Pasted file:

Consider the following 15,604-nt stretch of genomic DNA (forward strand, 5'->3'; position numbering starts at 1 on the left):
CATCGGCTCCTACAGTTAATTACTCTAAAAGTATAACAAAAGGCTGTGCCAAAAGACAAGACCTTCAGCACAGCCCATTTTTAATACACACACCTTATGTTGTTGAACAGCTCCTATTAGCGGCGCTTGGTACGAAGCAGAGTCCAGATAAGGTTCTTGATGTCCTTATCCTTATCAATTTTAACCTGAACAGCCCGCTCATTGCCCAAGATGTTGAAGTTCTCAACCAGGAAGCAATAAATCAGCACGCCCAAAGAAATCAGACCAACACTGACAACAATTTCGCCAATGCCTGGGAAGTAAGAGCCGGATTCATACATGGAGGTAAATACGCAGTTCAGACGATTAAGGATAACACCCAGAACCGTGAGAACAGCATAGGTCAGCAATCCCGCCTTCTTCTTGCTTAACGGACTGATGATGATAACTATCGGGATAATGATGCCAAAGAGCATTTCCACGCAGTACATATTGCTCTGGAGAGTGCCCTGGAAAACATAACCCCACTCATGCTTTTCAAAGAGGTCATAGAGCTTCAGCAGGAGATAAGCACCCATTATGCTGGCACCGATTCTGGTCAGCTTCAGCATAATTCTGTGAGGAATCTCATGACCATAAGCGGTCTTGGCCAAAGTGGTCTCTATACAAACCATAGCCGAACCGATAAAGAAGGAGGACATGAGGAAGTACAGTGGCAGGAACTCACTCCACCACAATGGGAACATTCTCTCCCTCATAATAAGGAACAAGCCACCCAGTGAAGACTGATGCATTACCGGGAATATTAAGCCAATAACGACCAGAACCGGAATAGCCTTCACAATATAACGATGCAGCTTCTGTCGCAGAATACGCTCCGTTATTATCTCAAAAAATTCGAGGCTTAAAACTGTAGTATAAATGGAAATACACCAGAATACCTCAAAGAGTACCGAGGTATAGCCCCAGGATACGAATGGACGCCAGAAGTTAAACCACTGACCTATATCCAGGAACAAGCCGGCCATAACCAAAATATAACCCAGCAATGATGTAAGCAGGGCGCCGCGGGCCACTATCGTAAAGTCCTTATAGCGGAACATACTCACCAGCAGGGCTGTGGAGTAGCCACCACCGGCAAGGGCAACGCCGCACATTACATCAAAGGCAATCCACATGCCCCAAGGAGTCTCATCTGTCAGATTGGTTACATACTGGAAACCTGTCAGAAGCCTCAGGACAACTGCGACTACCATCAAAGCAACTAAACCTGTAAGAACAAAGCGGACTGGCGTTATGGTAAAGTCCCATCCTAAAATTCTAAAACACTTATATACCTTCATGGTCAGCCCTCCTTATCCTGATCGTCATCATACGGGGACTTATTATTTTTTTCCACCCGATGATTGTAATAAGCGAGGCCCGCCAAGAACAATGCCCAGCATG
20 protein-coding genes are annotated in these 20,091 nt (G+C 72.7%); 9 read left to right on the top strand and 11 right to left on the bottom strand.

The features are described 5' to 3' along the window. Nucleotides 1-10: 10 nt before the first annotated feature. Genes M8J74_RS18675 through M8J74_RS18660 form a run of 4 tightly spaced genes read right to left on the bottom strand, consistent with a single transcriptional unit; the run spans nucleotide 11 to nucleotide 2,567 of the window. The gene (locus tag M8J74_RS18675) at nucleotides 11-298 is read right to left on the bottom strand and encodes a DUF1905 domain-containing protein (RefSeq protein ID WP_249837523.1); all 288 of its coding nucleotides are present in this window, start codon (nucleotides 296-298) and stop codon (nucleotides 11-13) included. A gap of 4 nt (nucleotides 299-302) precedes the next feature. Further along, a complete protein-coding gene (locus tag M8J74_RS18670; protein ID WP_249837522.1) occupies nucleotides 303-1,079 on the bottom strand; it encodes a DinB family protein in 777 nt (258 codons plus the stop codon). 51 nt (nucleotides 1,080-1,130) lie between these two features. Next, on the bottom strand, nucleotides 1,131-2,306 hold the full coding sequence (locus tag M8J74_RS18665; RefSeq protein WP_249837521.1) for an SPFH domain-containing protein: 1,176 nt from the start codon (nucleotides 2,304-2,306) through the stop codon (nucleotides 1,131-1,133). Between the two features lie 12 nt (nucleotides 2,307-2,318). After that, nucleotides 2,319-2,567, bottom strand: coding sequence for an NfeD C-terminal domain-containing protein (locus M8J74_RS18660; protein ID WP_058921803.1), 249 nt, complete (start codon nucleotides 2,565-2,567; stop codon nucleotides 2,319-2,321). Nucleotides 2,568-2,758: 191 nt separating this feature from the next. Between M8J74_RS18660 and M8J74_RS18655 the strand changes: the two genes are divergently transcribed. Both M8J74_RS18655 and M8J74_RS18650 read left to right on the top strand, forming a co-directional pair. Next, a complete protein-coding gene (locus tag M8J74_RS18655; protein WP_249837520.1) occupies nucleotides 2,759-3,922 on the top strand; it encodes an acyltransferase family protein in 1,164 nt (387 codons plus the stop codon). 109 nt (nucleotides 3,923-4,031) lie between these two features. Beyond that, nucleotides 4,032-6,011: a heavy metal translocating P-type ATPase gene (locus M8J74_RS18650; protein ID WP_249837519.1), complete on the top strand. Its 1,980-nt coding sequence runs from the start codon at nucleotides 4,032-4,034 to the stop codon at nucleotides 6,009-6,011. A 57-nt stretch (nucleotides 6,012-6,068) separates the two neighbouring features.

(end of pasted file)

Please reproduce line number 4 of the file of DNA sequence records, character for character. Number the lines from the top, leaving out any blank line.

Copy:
The features are described 5' to 3' along the window. Nucleotides 1-10: 10 nt before the first annotated feature. Genes M8J74_RS18675 through M8J74_RS18660 form a run of 4 tightly spaced genes read right to left on the bottom strand, consistent with a single transcriptional unit; the run spans nucleotide 11 to nucleotide 2,567 of the window. The gene (locus tag M8J74_RS18675) at nucleotides 11-298 is read right to left on the bottom strand and encodes a DUF1905 domain-containing protein (RefSeq protein ID WP_249837523.1); all 288 of its coding nucleotides are present in this window, start codon (nucleotides 296-298) and stop codon (nucleotides 11-13) included. A gap of 4 nt (nucleotides 299-302) precedes the next feature. Further along, a complete protein-coding gene (locus tag M8J74_RS18670; protein ID WP_249837522.1) occupies nucleotides 303-1,079 on the bottom strand; it encodes a DinB family protein in 777 nt (258 codons plus the stop codon). 51 nt (nucleotides 1,080-1,130) lie between these two features. Next, on the bottom strand, nucleotides 1,131-2,306 hold the full coding sequence (locus tag M8J74_RS18665; RefSeq protein WP_249837521.1) for an SPFH domain-containing protein: 1,176 nt from the start codon (nucleotides 2,304-2,306) through the stop codon (nucleotides 1,131-1,133). Between the two features lie 12 nt (nucleotides 2,307-2,318). After that, nucleotides 2,319-2,567, bottom strand: coding sequence for an NfeD C-terminal domain-containing protein (locus M8J74_RS18660; protein ID WP_058921803.1), 249 nt, complete (start codon nucleotides 2,565-2,567; stop codon nucleotides 2,319-2,321). Nucleotides 2,568-2,758: 191 nt separating this feature from the next. Between M8J74_RS18660 and M8J74_RS18655 the strand changes: the two genes are divergently transcribed. Both M8J74_RS18655 and M8J74_RS18650 read left to right on the top strand, forming a co-directional pair. Next, a complete protein-coding gene (locus tag M8J74_RS18655; protein WP_249837520.1) occupies nucleotides 2,759-3,922 on the top strand; it encodes an acyltransferase family protein in 1,164 nt (387 codons plus the stop codon). 109 nt (nucleotides 3,923-4,031) lie between these two features. Beyond that, nucleotides 4,032-6,011: a heavy metal translocating P-type ATPase gene (locus M8J74_RS18650; protein ID WP_249837519.1), complete on the top strand. Its 1,980-nt coding sequence runs from the start codon at nucleotides 4,032-4,034 to the stop codon at nucleotides 6,009-6,011. A 57-nt stretch (nucleotides 6,012-6,068) separates the two neighbouring features.